Italian football has always been rife with rumour and innuendo, just as the game has in this country. But never has a scandal of such magnitude been based on intrigue, media leaks and speculation as much as the one currently smashing its way through the Italian game.
Ten weeks after Zdenek Zeman, the coach of Roma, suggested that the muscles of certain players, including those of Juve's Alessandro del Piero and Chelsea's Gianluca Vialli, had grown beyond all reasonable expectation, Italy has been gripped by a doping scandal. Almost daily it produces fresh allegations but has so far come up with only one minor positive test for anabolic steroids and a whole lot of rumour and counter-rumour.
At the heart of the debate, not dissimilar to the one that has begun to take root here, is what constitutes doping and whether injections of multi-vitamins, amino acids and other legal substances represent performance- enhancing drug abuse or, as Glenn Hoddle believes, fitness-enhancing supplements that have been administered in Europe for years and which he himself used as a player and condones as a coach.
Some facts are indisputable, however, not least that the Rome laboratory where urine tests of Italian players have for years been routinely tested - or supposed to have been - has been seriously negligent. The laboratory, one of the International Olympic Committee's accredited testing sites, has admitted that it analysed only 10 per cent of the samples it received from Italian footballers. As a result, Mario Pescante, chairman of Italy's national Olympic committee (Coni), resigned and all but three of the laboratory's other directors were either fired or stepped down. This was followed yesterday by the resignation of the head of Coni's anti-doping panel, Ugo Longo, and the news that Pescante had been put under formal investigation.
"We have had big problems in recent years because we didn't have enough staff," Michele Maffei, the general secretary of the Italian sports medical federation, admitted. "We have to carry out between 3,000 and 4,000 tests a year and it simply isn't possible. We obviously need to find a new protocol for testing."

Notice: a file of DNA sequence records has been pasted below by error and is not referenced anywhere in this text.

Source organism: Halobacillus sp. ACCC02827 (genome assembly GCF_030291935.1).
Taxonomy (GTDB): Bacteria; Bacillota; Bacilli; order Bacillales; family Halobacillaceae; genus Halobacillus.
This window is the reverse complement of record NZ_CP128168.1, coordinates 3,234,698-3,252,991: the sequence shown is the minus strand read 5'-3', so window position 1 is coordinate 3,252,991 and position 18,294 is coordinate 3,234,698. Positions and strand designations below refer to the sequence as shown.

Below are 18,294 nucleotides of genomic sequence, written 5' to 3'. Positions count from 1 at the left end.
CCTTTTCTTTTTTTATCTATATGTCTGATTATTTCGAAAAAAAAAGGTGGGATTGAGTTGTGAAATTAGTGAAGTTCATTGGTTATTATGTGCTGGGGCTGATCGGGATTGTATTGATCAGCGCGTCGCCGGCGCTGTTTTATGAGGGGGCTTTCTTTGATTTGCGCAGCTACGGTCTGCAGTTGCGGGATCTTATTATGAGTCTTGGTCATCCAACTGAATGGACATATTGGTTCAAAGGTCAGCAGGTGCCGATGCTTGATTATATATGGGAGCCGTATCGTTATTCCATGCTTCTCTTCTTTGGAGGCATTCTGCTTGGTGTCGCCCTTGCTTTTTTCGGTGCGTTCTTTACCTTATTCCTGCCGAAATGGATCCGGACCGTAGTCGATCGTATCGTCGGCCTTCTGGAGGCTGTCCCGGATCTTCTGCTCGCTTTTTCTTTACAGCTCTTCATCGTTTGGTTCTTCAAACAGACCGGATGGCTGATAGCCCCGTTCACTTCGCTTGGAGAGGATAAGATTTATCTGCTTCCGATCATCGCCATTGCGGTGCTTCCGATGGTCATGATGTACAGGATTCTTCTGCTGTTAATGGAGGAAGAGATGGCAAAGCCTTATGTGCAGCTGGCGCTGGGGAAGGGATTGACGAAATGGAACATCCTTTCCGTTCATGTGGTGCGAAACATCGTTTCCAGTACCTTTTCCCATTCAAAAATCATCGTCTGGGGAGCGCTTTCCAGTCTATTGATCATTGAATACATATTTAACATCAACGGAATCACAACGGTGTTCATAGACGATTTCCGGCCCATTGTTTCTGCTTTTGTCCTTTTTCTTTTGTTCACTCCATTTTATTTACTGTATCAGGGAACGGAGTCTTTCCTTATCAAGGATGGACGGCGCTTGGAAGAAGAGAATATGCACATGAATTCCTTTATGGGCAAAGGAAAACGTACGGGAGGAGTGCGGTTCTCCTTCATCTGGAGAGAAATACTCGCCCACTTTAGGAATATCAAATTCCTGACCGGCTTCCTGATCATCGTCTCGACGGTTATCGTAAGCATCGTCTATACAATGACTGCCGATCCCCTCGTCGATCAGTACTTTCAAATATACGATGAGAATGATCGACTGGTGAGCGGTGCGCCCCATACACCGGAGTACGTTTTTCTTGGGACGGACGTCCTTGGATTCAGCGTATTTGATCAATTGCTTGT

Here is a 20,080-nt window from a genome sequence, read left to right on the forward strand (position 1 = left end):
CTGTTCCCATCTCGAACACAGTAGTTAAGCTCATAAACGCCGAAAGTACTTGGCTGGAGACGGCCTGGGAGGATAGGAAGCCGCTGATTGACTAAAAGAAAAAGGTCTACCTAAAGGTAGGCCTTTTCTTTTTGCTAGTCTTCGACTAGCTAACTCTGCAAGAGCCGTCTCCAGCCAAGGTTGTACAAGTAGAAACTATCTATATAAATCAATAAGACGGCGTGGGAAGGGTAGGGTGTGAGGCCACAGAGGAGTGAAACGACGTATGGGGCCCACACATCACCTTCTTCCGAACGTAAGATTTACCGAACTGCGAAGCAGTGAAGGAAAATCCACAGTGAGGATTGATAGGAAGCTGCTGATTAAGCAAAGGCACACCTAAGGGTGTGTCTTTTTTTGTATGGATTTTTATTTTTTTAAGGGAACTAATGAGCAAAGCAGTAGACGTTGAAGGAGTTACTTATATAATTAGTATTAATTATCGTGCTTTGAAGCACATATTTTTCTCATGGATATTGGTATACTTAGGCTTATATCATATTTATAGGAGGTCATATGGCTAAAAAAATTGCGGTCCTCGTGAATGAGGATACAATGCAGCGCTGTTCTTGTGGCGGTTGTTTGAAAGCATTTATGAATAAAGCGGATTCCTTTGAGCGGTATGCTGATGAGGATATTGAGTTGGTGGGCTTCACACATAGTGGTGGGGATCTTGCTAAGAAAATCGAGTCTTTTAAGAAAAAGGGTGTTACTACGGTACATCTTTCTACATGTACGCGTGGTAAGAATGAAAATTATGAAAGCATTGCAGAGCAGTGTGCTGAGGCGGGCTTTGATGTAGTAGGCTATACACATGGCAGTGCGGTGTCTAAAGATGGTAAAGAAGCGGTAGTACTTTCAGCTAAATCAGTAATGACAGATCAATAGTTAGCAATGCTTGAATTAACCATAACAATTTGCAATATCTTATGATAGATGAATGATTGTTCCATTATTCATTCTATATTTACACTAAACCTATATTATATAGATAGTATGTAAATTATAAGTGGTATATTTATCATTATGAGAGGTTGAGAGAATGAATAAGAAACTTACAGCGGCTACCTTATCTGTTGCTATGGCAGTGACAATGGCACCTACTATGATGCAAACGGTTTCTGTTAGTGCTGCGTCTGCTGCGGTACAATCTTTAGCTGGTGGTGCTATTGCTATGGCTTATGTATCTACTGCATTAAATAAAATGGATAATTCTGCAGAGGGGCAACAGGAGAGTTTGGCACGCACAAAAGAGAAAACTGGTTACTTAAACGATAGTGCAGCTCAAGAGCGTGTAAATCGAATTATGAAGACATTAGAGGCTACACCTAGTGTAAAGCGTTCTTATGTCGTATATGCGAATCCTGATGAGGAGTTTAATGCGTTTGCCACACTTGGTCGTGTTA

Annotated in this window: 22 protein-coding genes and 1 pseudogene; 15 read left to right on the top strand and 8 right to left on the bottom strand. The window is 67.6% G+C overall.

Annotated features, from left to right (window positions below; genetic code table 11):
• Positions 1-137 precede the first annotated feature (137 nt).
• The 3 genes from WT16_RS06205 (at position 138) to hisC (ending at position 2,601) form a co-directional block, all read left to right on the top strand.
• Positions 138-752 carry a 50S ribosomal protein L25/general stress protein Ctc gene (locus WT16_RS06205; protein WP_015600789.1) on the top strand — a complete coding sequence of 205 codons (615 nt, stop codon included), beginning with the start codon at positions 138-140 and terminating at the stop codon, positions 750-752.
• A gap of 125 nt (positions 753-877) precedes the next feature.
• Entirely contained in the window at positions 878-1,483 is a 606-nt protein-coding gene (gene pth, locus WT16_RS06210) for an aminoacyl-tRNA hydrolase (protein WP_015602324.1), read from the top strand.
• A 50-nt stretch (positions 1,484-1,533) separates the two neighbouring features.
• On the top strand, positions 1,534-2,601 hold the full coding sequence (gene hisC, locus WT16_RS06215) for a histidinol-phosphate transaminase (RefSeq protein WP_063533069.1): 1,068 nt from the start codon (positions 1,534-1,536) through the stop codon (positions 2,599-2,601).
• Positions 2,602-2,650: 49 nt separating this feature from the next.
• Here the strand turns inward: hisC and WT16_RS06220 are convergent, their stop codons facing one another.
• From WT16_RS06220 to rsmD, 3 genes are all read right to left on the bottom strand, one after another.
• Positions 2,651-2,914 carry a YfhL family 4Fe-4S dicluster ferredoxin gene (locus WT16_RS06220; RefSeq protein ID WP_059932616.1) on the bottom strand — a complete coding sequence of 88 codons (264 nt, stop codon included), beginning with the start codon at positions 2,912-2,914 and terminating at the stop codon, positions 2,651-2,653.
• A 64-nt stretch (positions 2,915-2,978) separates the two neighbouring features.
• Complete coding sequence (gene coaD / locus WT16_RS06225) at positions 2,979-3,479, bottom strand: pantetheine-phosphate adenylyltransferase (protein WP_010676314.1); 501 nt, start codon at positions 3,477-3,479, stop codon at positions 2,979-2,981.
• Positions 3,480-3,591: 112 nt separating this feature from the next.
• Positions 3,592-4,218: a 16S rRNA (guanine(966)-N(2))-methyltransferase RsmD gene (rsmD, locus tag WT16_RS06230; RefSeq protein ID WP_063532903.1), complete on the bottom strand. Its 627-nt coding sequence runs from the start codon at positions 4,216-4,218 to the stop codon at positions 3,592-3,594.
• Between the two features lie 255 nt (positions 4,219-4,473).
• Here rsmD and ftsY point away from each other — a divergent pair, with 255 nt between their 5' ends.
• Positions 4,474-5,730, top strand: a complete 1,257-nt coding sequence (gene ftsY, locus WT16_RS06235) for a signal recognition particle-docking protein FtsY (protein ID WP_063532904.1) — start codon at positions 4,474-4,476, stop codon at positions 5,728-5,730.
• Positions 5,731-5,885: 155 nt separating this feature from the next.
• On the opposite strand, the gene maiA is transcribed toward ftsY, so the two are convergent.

The Italian media is suspicious of such explanations and have hinted that the Rome lab and the Italian football federation are collaborating - perhaps in order to avoid a repetition of the early 1990s, when Diego Maradona and Claudio Caniggia were both banned for cocaine use.
"We know for a fact that many of the documents referring to testing at the Rome lab have been destroyed," said Roberto Beccantini, of La Stampa. "You have to ask yourself why. The problem is that no one can prove anything because there is no hard evidence." Two investigations, one in Turin, the other in Bologna (a third, by Coni, ended inconclusively) are running side-by-side and compiling as much information as possible, including interviews with high-profile players.
Sandro Donati, director of Coni, has already been quoted as telling the investigating magistrate in Turin that many Serie A teams have used performance-enhancing drugs in the past. More alarmingly, Donati also backed up the media's claim that the results of many tests have mysteriously disappeared and said the Rome lab consistently produced the lowest number of positive tests in Europe.
Donati told the Independent: "I'm not trying to stir things up but there are certain facts that cannot be ignored. For instance, last year the laboratory in Paris that deals with French football had four positive results for anabolic steroids out of just 350 tests. Yet we, again, found none."
Donati also stressed that only after the recent scandal blew up did Italian authorities admit that one player had tested positive. Cristiano Pavone, who plays for Lecce in Serie B, was recently reported to the country's anti-doping commission.